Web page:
Reporting the Crisis Brings Persecution and Exile for Venezuelan Firemen

The Merida firefighters from the donkey mockery aren’t the only ones on trial. Firemen in Apure and Lara were also brought to justice for showing what their working conditions are like.

Photos: Rosender Evíes

A new viral video reveals the terrible working conditions currently affecting the Venezuelan safety and prevention authorities in the course of their work. This new episode was centered on 15 military officers attached to the National Guard who show the flooding of their entire border outpost in Buenavista El Meta, Apure State, back in August.

All 15 officers in the video were arrested after being called by their superiors with the promise of receiving home appliances. They weren’t given any gifts, and instead are being accused of treason in military courts. They’re currently behind bars in the Detachment 351 (D-351) of San Fernando de Apure, where they’re under disciplinary measures, according to journalist Alexander Medina.

A story that repeats itself

It’s not the first time that the Fire Brigade or public officers denounce the inhumane conditions in which they’re forced to work. After the arbitrary detention of two firefighters who compared Maduro to a donkey, another video went viral on social media. This time the video showed a firefighter and a mototaxista in Barquisimeto, who publicly revealed the lack of equipment within the fire brigade, as the Fire Brigade’s only emergency truck has no engine.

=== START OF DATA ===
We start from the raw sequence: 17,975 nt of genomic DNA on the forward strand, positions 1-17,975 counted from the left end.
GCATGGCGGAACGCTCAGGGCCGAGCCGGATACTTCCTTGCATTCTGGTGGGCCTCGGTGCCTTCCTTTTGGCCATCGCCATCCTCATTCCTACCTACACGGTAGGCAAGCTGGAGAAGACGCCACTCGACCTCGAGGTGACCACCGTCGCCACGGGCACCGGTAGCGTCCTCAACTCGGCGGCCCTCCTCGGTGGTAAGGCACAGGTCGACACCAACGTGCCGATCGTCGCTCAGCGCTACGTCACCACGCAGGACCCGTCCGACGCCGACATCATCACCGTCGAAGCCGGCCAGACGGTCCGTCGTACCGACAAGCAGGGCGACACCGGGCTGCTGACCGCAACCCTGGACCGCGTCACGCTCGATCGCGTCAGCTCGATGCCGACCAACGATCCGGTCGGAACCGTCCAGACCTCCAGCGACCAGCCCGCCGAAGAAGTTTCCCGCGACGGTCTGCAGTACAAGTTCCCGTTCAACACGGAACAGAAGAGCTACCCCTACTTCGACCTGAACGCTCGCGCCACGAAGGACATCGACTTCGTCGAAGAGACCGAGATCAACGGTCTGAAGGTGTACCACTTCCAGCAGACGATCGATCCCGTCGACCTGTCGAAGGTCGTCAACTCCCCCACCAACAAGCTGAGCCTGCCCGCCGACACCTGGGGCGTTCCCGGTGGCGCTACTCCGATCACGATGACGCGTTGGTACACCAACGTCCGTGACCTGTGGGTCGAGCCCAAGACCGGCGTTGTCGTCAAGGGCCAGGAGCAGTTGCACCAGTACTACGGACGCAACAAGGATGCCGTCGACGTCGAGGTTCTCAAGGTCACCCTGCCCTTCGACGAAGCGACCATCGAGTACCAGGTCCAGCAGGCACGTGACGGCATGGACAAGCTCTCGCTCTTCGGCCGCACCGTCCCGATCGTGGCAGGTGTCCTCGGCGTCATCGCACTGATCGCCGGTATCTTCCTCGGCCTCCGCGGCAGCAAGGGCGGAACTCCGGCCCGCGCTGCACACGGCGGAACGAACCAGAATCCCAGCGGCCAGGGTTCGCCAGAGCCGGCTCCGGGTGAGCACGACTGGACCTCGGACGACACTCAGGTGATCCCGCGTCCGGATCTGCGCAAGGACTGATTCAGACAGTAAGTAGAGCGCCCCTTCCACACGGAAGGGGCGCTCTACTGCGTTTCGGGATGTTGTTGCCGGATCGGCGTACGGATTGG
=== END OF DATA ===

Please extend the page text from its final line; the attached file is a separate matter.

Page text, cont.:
This cruel reality forced a mototaxista to take the firefighter on his bike to the location of the fire, while recording a video of the almost surreal situation. This initiative has already forced this citizen to leave to Colombia, as General Kleider Ferreiro, head of Security of Lara’s Governor’s Office, has publicly said that they’re looking forward to arresting him. On the other hand, the other protagonist, fireman Wilman Cuica, was transferred to Barquisimeto’s central station to work an eight-hour administrative shift as a punishment ordered by Bolivarian mayor Luis Jonás Reyes Flores.

So, what’s really going on with Fire Brigades?

Currently, Iribarren’s Fire Brigade only has 150 officers out of the 800 men required to assist the municipality’s population. Lawyer José Gregorio Zaa, legal advisor for Iribarren municipality’s Fire Brigade since 2003, says that “the few firefighters left are being punished while the fire brigade is being increasingly abandoned.”

The shortage of car parts, tires, batteries and other supplies prevent Iribarren’s Fire Brigade officers from attending daily contingencies in Barquisimeto. Currently, there are only two fire trucks available with a capacity of 3,500 and 1,500 litres of water respectively, out of the 47 trucks of the fleet that should be working in the city. In the last eight years, the National Fund of Firefighters hasn’t provided uniforms or personal protection equipment.

firemen_venezuelaTo put it mildly: Should a serious fire break out in the city, the officers don’t have ambulances, water trucks, rescue trucks or units to put out fires.

It’s obvious why the government wants to cover up how the State’s security and prevention bodies are working, but how far will these measures go? Will this become part of systematic actions to silence public officers? Do they think reality doesn’t speak for itself?

How can they keep us in the shadows if we are surrounded by fire?